SAME LAND. SAME GOD. DIFFERENT DREAMS.
There’s no question that Ted Turner and Ronald Maxwell have been good for each other. Turner founded Turner Pictures and its first release was supposed to be a six-hour miniseries based on a novel about the 1863 battle of Gettysburg. Well, the miniseries turned out to be such an impressive project that a decision was taken to turn it into a movie.
Once it aired on the TNT network it was a smash hit and director Maxwell was lauded by critics for his work. This is easily one of the best films ever made about the American Civil War.
The year is 1863. In early July, Union and Confederate forces are converging on a small town in Pennsylvania called Gettysburg. The ensuing battle would take place over three days and when all the smoke had settled, over 51,000 soldiers had lost their lives in the bloodiest battle ever to take place on American soil. The filmmakers don’t take sides, which is pretty common in American portrayals of the Civil War, but choose to linger on some of the most colorful participants of the battle. Those include Robert E. Lee (Martin Sheen), the brilliant and beloved general who makes a disastrous decision on the third day of the battle that would give the Union forces victory and eventually change the outcome of the war.
We also get to meet James Longstreet (Tom Berenger), the Confederate Lieutenant General who realized that his commander could be wrong; Joshua L. Chamberlain (Jeff Daniels), the inexperienced Union Colonel who were to become one of the greatest heroes of the war; and John Buford (Sam Elliott), the Brigadier General who managed to hold off Confederate assaults until General George Meade’s forces arrived in Gettysburg. Meade was, incidentally, the Union equivalent to General Lee, but he never makes an appearance in this film. Why, I don’t know, but I guess Lee was a more interesting character to the filmmakers because of his complex attitude to the war.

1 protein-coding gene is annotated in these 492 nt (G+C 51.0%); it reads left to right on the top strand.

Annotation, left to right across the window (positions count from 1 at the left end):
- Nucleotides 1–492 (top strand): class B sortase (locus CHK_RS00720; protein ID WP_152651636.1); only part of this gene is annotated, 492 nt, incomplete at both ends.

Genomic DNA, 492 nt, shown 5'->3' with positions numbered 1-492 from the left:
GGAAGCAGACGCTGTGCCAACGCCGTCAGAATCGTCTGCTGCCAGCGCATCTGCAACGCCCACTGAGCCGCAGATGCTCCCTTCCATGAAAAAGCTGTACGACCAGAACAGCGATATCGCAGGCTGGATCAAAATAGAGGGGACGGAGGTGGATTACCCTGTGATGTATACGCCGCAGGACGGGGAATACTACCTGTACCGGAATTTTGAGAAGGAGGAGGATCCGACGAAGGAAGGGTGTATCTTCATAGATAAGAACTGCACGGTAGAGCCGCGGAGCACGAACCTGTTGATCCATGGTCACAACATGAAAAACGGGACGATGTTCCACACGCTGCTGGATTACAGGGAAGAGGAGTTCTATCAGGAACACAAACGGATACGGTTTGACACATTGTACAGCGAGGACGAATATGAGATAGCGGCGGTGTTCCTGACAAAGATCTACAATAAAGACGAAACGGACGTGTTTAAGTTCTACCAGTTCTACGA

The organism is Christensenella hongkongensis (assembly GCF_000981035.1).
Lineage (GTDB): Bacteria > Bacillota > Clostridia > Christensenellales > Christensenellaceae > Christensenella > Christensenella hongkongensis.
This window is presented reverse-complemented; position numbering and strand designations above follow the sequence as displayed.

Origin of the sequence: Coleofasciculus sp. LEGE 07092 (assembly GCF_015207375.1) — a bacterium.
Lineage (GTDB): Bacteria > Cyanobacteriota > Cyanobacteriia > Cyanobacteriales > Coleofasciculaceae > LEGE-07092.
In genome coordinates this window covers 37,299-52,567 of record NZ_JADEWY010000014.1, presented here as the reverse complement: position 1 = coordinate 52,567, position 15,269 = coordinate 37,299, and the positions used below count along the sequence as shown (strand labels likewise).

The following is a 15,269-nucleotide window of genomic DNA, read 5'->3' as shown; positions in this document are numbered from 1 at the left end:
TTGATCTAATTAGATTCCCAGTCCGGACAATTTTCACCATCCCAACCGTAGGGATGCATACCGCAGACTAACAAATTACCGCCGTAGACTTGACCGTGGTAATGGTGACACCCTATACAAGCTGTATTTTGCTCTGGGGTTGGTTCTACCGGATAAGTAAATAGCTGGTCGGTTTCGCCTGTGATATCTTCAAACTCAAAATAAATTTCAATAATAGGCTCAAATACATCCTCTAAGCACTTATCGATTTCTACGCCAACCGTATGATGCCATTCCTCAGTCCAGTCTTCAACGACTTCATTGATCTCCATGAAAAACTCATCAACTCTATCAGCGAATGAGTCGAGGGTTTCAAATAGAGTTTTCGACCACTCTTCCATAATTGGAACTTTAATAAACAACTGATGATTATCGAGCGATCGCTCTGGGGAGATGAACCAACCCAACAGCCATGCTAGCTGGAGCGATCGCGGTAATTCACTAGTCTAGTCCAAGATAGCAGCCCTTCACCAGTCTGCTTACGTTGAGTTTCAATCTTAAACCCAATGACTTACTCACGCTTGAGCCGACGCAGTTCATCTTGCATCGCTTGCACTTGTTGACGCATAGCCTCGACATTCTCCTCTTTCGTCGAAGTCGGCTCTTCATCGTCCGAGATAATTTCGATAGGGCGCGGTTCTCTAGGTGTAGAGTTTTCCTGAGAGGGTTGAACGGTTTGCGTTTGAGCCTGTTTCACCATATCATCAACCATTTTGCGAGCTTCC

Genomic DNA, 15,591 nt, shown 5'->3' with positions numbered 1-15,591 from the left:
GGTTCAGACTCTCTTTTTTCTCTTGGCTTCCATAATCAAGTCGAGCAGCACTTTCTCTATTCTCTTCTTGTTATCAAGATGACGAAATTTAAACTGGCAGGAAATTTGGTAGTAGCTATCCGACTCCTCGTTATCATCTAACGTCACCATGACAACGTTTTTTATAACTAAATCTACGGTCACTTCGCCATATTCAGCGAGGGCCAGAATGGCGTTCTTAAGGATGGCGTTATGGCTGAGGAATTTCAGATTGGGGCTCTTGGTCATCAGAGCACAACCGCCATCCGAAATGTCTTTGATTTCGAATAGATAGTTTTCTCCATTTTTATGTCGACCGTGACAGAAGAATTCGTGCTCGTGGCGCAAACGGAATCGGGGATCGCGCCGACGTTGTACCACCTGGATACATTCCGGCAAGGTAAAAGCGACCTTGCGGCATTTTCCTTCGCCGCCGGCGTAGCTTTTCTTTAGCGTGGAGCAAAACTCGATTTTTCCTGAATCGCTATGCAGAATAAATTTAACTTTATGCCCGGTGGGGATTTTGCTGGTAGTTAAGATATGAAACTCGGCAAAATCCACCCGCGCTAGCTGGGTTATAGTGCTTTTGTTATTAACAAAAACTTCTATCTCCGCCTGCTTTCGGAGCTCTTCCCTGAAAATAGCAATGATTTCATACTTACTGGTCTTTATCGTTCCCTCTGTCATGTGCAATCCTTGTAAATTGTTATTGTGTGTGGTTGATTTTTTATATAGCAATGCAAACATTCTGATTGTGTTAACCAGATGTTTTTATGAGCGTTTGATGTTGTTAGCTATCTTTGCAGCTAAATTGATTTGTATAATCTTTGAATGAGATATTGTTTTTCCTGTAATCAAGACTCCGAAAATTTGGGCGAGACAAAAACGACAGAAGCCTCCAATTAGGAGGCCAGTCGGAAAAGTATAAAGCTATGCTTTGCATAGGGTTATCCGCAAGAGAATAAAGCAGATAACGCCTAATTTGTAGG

Thoroughly impressive battle sequences
Enough with the historical details. Director Maxwell has gone to great lengths trying to recreate this battle; thousands of real-life Civil War reenactors took part in the making of this film and the battle sequences are thoroughly impressive. Some viewers may think they’re a bit too lengthy, but consider the fact that this is a unique experience; there will probably never be a more realistic reenactment of the Gettysburg battle. It was all shot in the Gettysburg National Military Park (exquisitely so by Kees Van Oostrum) and Randy Edelman’s stirring music grabs your attention from the very beginning.
The script focuses entirely on this military campaign; there are no women in the cast. Some viewers will be turned off, but those who are interested in learning about this battle, and who can take the expected patriotic speechifying, will be truly satisfied. The cast does its very best and I would like to mention Daniels in particular, who is absolutely outstanding as Col. Chamberlain, the teacher whose exhausted face says it all about the tragedy of brothers fighting one another.
I think that what I like most about this film is how Ted Turner beat the odds. Who thought that he would produce a film, meant to be a simple television production, that would actually become one of the best and most passionate to come out of Hollywood in 1993? Certainly, this passion was captured by actor Richard Jordan in his final, moving performance as General Armistead, forced to turn his army on his best friend.
Gettysburg 1993-U.S. 248 min. Color. Produced by Robert Katz, Moctesuma Esparza. Written and directed by Ronald Maxwell. Novel: Michael Shaara (“The Killer Angels”). Cinematography: Kees Van Oostrum. Music: Randy Edelman. Cast: Tom Berenger (James Longstreet), Jeff Daniels (Joshua L. Chamberlain), Martin Sheen (Robert E. Lee), Sam Elliott, Maxwell Caulfield, Kevin Conway… George Lazenby. Cameo: Ted Turner.
Trivia: William Hurt, Robert Duvall and Tommy Lee Jones were allegedly considered for the part of Lee. Also released in a 270-minute version. Followed by a prequel, Gods and Generals (2003).
Quote: “To be a good soldier you must love the army. To be a good commander you must be able to order the death of the thing you love.” (Sheen)
Last word: “I can say that I was surprised at the virulence of the attacks against me for portraying honorable men like Robert E. Lee, who fought for the South. I attribute the attacks to the fact that over the past 20 years or so slavery has been taken for granted as the only cause of the Civil War. Those who fought with the South were firmly embedded in the psyches of the chattering classes – journalists, politicians and average citizens – as Nazis. With 30-plus years in the motion-picture business, the criticism leveled at me went beyond criticism of filmmaking. I welcome criticism of my films. The attacks were moral judgments intended to delegitimize the film.” (Maxwell, Virginia Business)